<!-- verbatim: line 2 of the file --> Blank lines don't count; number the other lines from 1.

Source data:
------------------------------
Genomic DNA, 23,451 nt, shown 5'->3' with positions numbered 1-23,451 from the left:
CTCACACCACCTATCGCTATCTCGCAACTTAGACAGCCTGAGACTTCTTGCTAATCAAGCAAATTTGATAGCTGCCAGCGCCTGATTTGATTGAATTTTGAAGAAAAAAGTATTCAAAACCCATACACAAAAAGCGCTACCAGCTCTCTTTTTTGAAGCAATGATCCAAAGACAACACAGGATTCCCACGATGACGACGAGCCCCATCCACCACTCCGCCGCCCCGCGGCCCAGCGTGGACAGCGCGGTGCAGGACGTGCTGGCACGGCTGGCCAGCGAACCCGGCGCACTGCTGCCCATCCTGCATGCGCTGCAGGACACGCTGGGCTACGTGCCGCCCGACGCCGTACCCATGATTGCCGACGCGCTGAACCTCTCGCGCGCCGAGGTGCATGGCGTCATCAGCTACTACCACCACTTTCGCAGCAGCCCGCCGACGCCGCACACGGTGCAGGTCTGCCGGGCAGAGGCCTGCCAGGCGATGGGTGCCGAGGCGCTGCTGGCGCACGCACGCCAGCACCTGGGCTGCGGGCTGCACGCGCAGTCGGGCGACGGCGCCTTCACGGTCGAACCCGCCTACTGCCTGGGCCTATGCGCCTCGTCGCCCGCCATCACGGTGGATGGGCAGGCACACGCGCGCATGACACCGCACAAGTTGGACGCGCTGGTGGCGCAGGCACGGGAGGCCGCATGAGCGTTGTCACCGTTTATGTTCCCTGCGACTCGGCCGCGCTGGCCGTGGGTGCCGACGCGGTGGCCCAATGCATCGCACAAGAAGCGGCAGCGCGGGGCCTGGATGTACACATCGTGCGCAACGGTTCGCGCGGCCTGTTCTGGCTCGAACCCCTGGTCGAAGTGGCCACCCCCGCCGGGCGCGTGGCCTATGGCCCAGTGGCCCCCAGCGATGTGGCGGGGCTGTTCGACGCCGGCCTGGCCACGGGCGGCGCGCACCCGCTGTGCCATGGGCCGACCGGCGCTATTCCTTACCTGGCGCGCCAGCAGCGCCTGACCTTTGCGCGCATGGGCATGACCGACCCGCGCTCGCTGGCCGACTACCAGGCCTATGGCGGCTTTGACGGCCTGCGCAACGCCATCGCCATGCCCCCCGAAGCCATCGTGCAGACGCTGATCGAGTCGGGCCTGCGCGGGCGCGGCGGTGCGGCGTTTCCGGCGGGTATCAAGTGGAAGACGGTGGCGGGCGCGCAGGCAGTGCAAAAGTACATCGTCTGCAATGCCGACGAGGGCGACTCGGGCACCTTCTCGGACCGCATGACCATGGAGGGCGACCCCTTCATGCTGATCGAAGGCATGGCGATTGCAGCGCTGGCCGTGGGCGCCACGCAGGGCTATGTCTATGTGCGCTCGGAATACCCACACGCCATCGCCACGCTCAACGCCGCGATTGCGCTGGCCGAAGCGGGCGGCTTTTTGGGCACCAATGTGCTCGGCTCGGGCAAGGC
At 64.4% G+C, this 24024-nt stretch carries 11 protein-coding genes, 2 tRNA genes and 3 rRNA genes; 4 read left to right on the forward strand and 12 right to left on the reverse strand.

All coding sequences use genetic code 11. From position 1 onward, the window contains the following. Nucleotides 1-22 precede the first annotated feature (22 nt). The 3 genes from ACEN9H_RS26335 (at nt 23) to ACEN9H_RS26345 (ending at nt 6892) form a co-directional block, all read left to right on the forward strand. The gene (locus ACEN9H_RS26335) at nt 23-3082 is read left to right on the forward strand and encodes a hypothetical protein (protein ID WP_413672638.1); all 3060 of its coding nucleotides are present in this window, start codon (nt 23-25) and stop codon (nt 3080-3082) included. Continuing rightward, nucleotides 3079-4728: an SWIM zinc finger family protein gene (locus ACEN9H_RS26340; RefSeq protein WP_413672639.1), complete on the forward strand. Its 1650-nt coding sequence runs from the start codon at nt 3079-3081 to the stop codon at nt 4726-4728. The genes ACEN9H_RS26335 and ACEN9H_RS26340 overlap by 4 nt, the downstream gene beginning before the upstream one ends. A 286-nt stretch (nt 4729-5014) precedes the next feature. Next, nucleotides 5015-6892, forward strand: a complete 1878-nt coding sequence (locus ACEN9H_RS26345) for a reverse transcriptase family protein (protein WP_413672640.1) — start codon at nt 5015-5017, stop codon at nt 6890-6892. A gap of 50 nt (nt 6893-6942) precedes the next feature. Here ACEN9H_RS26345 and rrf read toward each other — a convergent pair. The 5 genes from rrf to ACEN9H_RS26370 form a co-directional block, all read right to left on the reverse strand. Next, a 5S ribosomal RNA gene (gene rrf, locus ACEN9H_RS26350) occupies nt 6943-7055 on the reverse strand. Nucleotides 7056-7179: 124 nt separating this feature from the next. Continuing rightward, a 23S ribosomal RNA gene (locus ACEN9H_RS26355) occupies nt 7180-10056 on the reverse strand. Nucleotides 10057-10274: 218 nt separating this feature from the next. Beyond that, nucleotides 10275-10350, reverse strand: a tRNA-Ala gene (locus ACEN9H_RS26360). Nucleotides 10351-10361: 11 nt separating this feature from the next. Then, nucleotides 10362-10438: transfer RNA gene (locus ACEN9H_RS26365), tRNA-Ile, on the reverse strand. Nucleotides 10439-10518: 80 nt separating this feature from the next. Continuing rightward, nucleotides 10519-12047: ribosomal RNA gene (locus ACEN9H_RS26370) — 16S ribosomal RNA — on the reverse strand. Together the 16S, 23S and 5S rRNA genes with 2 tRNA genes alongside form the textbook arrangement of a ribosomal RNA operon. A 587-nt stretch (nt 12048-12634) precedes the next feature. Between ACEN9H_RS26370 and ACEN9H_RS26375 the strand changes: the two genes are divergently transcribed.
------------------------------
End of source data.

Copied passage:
CTCACACCACCTATCGCTATCTCGCAACTTAGACAGCCTGAGACTTCTTGCTAATCAAGCAAATTTGATAGCTGCCAGCGCCTGATTTGATTGAATTTTGAAGAAAAAAGTATTCAAAACCCATACACAAAAAGCGCTACCAGCTCTCTTTTTTGAAGCAATGATCCAAAGACAACACAGGATTCCCACGATGACGACGAGCCCCATCCACCACTCCGCCGCCCCGCGGCCCAGCGTGGACAGCGCGGTGCAGGACGTGCTGGCACGGCTGGCCAGCGAACCCGGCGCACTGCTGCCCATCCTGCATGCGCTGCAGGACACGCTGGGCTACGTGCCGCCCGACGCCGTACCCATGATTGCCGACGCGCTGAACCTCTCGCGCGCCGAGGTGCATGGCGTCATCAGCTACTACCACCACTTTCGCAGCAGCCCGCCGACGCCGCACACGGTGCAGGTCTGCCGGGCAGAGGCCTGCCAGGCGATGGGTGCCGAGGCGCTGCTGGCGCACGCACGCCAGCACCTGGGCTGCGGGCTGCACGCGCAGTCGGGCGACGGCGCCTTCACGGTCGAACCCGCCTACTGCCTGGGCCTATGCGCCTCGTCGCCCGCCATCACGGTGGATGGGCAGGCACACGCGCGCATGACACCGCACAAGTTGGACGCGCTGGTGGCGCAGGCACGGGAGGCCGCATGAGCGTTGTCACCGTTTATGTTCCCTGCGACTCGGCCGCGCTGGCCGTGGGTGCCGACGCGGTGGCCCAATGCATCGCACAAGAAGCGGCAGCGCGGGGCCTGGATGTACACATCGTGCGCAACGGTTCGCGCGGCCTGTTCTGGCTCGAACCCCTGGTCGAAGTGGCCACCCCCGCCGGGCGCGTGGCCTATGGCCCAGTGGCCCCCAGCGATGTGGCGGGGCTGTTCGACGCCGGCCTGGCCACGGGCGGCGCGCACCCGCTGTGCCATGGGCCGACCGGCGCTATTCCTTACCTGGCGCGCCAGCAGCGCCTGACCTTTGCGCGCATGGGCATGACCGACCCGCGCTCGCTGGCCGACTACCAGGCCTATGGCGGCTTTGACGGCCTGCGCAACGCCATCGCCATGCCCCCCGAAGCCATCGTGCAGACGCTGATCGAGTCGGGCCTGCGCGGGCGCGGCGGTGCGGCGTTTCCGGCGGGTATCAAGTGGAAGACGGTGGCGGGCGCGCAGGCAGTGCAAAAGTACATCGTCTGCAATGCCGACGAGGGCGACTCGGGCACCTTCTCGGACCGCATGACCATGGAGGGCGACCCCTTCATGCTGATCGAAGGCATGGCGATTGCAGCGCTGGCCGTGGGCGCCACGCAGGGCTATGTCTATGTGCGCTCGGAATACCCACACGCCATCGCCACGCTCAACGCCGCGATTGCGCTGGCCGAAGCGGGCGGCTTTTTGGGCACCAATGTGCTCGGCTCGGGCAAGGC